Chicle Gum A Truly American Chew
LIANE HANSEN, host:
This is WEEKEND EDITION from NPR News. I'm Liane Hansen.
I quit smoking several years ago. I replaced cigarettes with two-milligram nicotine gum, unflavored. If I was a 16th century Aztec and chewed gum I might have been arrested. Depends, only children and old women were allowed to get away with this shameful behavior. I'm 57, so would I get a pass in an Aztec court?
Let's ask Jennifer Mathews. Together with Julian Schultz, she has written a new book about the 11,000-year history of gum. Published by the University of Arizona, it's called "Chicle." And Jennifer is in our New York bureau. Jennifer, could I still chew gum and hold my chin up in 1540s Mezzo-America?
Ms. JENNIFER MATHEWS (Author, "Chicle"): You could if you were doing in a private space. But if you were doing it in public space, you would probably be seen as a kind of prostitute really. It was a marker of prostitutes. They were talked about as clacking like castanets down by the marketplace.
HANSEN: Okay. Well, I want to continue with social moirés because there are many more of them. But describe briefly what chicle is.
Ms. MATHEWS: It's actually, it's a natural latex that is produced by the Sapodilla tree. And it's a protection that the tree produces so if an insect attacks it or if animals bite it or if a chiclero, somebody who extracts the chicle, takes a machete and cuts into it, then the latex oozes out of the tree to form a protective layer.
HANSEN: Now, there's a moment in history where the exiled Mexican president, Antonio Lopez de Santa Anna, and an amateur American inventor by the name of Thomas Adams met in New York, and chicle arrived in the United States. Did Adams and Santa Anna do anything with it?
Ms. MATHEWS: Santa Anna had been president 11 times and was exiled at the time when he was living in Staten Island and wanted to return to power. And so he was looking for somebody who could reinvent a new rubber substitute basically so that he could fund his return to the presidency. And had brought a store of chicle from Veracruz, and basically they worked for months trying to vulcanize it the way Charles Goodyear had the rubber and it simply didn't work.
And Santa Anna basically lost interest and ended up going back to Mexico penniless. What ultimately happened was Adams was really frustrated with the process as well and happened to go into a candy store and ran into a young girl who was ordering paraffin wax gum.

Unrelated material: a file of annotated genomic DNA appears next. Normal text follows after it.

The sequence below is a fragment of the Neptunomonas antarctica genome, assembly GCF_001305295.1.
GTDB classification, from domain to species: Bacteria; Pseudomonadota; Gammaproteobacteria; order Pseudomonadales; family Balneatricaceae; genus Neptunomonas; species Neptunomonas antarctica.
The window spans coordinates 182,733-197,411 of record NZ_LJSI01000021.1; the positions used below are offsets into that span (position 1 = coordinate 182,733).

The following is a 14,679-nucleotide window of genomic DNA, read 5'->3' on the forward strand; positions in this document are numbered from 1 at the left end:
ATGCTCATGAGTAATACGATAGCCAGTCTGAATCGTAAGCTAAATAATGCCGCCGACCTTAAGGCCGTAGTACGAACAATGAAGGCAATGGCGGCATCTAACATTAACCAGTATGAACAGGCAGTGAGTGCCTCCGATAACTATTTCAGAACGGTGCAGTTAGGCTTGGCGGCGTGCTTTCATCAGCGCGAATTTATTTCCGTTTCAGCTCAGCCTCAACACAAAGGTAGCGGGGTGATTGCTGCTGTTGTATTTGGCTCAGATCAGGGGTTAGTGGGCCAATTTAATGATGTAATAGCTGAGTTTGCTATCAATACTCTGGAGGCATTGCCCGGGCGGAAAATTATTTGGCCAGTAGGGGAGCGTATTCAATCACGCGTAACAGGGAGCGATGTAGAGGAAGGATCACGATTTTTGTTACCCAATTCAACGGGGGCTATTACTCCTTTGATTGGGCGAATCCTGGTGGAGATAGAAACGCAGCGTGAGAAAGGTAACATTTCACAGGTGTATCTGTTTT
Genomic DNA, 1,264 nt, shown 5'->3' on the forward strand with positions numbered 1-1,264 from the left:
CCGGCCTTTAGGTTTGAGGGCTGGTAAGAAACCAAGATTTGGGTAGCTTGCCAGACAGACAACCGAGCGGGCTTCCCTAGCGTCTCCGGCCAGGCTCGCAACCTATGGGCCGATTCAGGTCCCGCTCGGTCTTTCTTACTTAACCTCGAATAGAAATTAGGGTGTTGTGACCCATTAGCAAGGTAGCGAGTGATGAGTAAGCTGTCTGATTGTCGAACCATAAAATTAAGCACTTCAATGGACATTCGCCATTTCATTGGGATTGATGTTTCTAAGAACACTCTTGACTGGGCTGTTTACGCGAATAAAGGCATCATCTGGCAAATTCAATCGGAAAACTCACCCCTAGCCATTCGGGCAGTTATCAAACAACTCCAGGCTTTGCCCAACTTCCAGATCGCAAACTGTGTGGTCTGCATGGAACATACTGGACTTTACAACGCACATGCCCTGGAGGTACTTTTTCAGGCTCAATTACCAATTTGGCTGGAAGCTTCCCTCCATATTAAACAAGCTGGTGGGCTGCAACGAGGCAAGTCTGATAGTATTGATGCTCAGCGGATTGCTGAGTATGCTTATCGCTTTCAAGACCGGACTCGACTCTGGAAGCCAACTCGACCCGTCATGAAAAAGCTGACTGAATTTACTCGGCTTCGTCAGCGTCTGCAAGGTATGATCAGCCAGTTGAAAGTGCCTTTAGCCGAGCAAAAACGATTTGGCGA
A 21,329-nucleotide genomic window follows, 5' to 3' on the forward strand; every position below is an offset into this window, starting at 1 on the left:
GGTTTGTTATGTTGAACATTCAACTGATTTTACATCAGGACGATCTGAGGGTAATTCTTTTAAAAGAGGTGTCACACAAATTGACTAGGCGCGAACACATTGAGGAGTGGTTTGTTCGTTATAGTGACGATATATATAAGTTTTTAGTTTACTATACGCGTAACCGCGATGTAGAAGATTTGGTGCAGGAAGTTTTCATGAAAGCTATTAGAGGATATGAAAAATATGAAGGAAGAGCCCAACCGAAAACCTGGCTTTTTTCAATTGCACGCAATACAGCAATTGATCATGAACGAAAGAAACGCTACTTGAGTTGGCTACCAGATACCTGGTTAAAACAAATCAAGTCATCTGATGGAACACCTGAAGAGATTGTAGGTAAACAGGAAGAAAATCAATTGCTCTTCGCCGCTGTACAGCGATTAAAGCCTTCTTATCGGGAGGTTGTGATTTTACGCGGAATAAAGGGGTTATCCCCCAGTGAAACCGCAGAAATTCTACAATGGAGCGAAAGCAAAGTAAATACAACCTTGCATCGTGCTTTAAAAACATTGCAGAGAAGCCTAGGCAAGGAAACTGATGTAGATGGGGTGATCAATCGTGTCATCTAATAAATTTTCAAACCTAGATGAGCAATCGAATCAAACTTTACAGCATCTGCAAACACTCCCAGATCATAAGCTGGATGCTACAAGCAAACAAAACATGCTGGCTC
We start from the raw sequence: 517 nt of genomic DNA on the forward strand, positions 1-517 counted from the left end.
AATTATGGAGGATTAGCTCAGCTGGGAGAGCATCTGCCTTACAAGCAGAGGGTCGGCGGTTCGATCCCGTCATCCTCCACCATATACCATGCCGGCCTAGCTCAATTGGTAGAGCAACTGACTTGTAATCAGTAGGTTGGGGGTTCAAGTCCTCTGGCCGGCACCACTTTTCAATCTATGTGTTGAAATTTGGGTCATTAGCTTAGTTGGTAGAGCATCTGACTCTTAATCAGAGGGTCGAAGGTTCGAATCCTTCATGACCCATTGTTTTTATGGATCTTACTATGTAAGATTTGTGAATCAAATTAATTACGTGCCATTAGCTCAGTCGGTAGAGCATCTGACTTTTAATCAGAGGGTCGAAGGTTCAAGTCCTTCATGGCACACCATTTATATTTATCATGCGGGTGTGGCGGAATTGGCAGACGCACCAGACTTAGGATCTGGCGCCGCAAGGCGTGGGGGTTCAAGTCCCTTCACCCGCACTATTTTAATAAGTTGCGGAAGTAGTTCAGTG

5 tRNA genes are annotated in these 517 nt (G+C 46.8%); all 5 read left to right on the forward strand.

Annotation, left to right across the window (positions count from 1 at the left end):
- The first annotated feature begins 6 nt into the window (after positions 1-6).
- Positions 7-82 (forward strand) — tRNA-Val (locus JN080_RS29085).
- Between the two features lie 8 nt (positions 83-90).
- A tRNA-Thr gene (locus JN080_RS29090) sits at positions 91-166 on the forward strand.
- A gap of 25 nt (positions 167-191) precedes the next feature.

And he realized that kids loved the paraffin wax gum and that chicle was the perfect ingredient to make something along those lines.
HANSEN: William Wrigley enters the picture and he advances the cause of gum by adding flavor and sugar as well. Spearmint and Juicyfruit were his contributions. And they're lasting brands. What was his secret?
Ms. MATHEWS: Advertising. At one point, he sent a pack of chewing gum to every resident listed in the United States phone book.
HANSEN: You're kidding.
Ms. MATHEWS: No.
HANSEN: When did gum begin to no longer contain much chicle?
Ms. MATHEWS: That was after World War II. What had happened was William Wrigley convinced the United States Army that they should include chewing gum in the rations of every U.S. soldier. And at that point, there was such a demand on chewing gum because soldiers spread the habit around the world.
And he basically ran out of chicle. There was such a need for it that they needed to find a synthetic substitute. So, in the late 1940s he basically stopped importing the chicle latex from places like Guatemala and Mexico.
HANSEN: How big an industry is gum today?
Ms. MATHEWS: Chewing gum is a $19 billion industry today.
HANSEN: So, why…I mean, here you are. It's so popular on the one hand. I mean, we see the teenagers who chewed it in the movies and the socially acceptable moirés continue. The villains chewed gum and I assume the heroes smoked.
Ms. MATHEWS: Right.
HANSEN: And you had people like Leon Trotsky saying chewing gum was a way for capitalism to keep the working man from thinking too much.
Ms. MATHEWS: Right. It was really viewed negatively around the world. And in fact, in many places today it's still seen as, you know, basically Americans, people in the U.S., chewing their gum like cows.
HANSEN: It's a crime in Singapore, if I'm not mistaken.
Ms. MATHEWS: Yes, that is correct.
HANSEN: I'm sorry, but I'm still seduced by those pink pillows of bubblegum and I think it's a thrill to blow a bubble. What do you think?
Ms. MATHEWS: I'm a big chewing gum fan, but I have to say after writing this book I've become a bit of a gum snob. I had never really thought about what I was chewing and then I came across a chicle-based chewing gum. It's called Glee Gum, and it's about the only gum I chew anymore.
HANSEN: Jennifer P. Mathews is the co-author of "Chicle," published by the University of Arizona Press. She joined us from our New York bureau. Thanks a lot.
Ms. MATHEWS: Thank you, Liane.
(Soundbite of song, "Does Your Chewing Gum Lose It's Flavor Overnight")
Mr. LONNIE DONEGAN (Singer): (Singing) Does your chewing gum lose its flavor on the bedpost overnight? If your mother says don't chew it, do you swallow it in spite? And you catch it on your tonsil and you heave it left and right. Does your chewing gum lose its flavor on the bedpost overnight? It comes… Transcript provided by NPR, Copyright NPR.